The Allocation of Responsibility for Immoral Actions in Things Fall Apart and Macbeth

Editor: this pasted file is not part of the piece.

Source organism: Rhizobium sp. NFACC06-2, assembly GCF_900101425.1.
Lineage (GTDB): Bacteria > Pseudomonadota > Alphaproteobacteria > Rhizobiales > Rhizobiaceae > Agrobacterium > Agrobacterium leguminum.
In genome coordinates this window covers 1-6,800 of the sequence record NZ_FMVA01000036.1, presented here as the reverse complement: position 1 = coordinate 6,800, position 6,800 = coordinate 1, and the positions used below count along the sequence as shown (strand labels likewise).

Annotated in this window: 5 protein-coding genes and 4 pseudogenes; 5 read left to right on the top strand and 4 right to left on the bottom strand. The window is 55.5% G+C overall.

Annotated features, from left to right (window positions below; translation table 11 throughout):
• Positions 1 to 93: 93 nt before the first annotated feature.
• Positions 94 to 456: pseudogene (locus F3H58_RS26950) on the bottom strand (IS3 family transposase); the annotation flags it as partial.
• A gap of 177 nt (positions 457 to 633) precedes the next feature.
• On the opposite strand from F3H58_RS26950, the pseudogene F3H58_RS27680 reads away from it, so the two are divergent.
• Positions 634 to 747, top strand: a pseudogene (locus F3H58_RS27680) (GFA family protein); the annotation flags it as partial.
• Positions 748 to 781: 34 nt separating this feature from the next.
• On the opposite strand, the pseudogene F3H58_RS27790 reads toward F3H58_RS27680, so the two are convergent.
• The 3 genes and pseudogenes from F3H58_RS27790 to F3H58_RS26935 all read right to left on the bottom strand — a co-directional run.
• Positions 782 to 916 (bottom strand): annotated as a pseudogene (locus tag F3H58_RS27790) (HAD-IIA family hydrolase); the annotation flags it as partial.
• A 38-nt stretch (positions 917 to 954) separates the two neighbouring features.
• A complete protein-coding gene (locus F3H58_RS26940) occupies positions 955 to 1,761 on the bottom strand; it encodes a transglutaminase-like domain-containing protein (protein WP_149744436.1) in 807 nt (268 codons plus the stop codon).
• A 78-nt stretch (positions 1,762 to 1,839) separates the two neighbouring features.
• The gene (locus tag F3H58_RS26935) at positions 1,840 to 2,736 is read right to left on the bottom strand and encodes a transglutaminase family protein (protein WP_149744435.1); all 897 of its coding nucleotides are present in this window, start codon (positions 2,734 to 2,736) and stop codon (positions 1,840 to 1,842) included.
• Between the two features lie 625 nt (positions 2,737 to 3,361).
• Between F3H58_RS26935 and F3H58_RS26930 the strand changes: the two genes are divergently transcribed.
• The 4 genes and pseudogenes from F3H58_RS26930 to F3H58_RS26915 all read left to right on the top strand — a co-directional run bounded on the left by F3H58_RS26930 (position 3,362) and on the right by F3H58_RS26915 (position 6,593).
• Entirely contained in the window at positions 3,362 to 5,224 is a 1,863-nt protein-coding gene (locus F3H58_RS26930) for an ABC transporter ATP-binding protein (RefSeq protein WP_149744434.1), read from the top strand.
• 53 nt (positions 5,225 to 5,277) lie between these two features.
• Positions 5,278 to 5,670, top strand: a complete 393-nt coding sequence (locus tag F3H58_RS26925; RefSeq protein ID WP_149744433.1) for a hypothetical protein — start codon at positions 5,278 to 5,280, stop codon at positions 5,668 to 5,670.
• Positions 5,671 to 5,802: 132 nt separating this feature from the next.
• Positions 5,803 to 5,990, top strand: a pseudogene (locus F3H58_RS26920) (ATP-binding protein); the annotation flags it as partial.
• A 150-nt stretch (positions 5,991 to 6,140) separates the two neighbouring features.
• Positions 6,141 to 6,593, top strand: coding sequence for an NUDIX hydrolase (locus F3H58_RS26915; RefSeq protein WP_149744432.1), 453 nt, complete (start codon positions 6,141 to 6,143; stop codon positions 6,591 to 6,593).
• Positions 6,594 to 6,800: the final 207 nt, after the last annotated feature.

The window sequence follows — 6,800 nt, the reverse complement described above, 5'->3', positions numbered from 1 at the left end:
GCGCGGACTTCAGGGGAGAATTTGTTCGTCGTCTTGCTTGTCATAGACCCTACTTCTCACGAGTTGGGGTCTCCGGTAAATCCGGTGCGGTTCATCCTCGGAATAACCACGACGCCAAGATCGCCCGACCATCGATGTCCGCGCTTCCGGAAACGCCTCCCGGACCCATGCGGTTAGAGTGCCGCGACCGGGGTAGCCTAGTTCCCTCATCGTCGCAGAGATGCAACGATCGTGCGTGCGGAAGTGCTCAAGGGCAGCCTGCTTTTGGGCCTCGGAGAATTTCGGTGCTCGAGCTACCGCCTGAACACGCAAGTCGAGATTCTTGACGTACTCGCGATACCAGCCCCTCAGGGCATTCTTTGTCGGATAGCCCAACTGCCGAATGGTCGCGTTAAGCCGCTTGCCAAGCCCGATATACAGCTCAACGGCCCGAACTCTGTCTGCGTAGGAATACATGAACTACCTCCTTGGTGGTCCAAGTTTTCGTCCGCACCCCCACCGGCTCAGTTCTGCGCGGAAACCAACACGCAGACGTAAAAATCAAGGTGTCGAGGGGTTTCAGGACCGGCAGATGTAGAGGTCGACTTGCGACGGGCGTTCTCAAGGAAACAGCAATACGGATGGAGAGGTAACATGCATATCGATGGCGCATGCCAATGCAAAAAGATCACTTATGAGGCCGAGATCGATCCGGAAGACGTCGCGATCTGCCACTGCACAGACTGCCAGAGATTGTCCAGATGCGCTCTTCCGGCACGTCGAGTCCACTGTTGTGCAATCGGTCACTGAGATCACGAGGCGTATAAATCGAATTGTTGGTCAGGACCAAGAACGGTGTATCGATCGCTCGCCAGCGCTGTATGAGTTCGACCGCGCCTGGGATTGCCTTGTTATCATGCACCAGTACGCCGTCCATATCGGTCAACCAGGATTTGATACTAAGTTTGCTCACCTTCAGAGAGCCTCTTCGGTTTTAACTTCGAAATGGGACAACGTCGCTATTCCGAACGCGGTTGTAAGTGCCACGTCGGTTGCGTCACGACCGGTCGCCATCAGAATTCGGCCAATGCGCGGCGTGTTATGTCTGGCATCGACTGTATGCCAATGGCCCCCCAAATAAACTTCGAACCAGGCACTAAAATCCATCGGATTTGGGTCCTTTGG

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ENG2DB Tuesday, May 6, 2014 Word Count: 1287 The Allocation of Responsibility for Immoral Actions in Things Fall Apart and Macbeth Things Fall Apart by Chinua Achebe and Macbeth by William Shakespeare both demonstrate the ill effects of excessive ambition and pride. The protagonists of both texts act in a way that would normally be appalling and unforgivable. However, the authors make the audience tolerant, and even sympathetic, towards Okonkwo and Macbeth. This is done by portraying the characters as not fully responsible for their actions. Okonkwo and Macbeth are both heavily influenced by other characters, fuelled by the expectations of their societies, and driven to act based on their tragic flaw. The reason behind all the actions Okonkwo takes can be traced back to one person; his father. Okonkwo grew up hating Unoka’s laziness and he “was ruled by one passion- to hate everything that his father Unoka had loved” (Achebe 13). This led him to rule “his household with a heavy hand” (Achebe 13), and treat his family poorly. He is afraid to show affection, as seen with Ezinma and Ikemefuna. In fact, he is so “possessed by the fear of his father’s contemptible life” (Achebe 18), that he does not heed Ezeudu’s advice regarding the death of Ikemefuna. Okonkwo is afraid of looking weak, so he kills Ikemefuna himself. His deep seated fear of resembling his father is stronger than even love for his adopted son. Okonkwo’s “whole life was dominated by […] fear of failure and of weakness” (Achebe 13), and while this initially aids him in his success, it is also the precise reason for all his immoral actions. Okonkwo is also driven by the need to conform and live up to the expectations of males in Igbo culture. Igbo culture closely associates masculinity with strength and courage, and this gender role is stressed upon boys from a very young age. Due to this,
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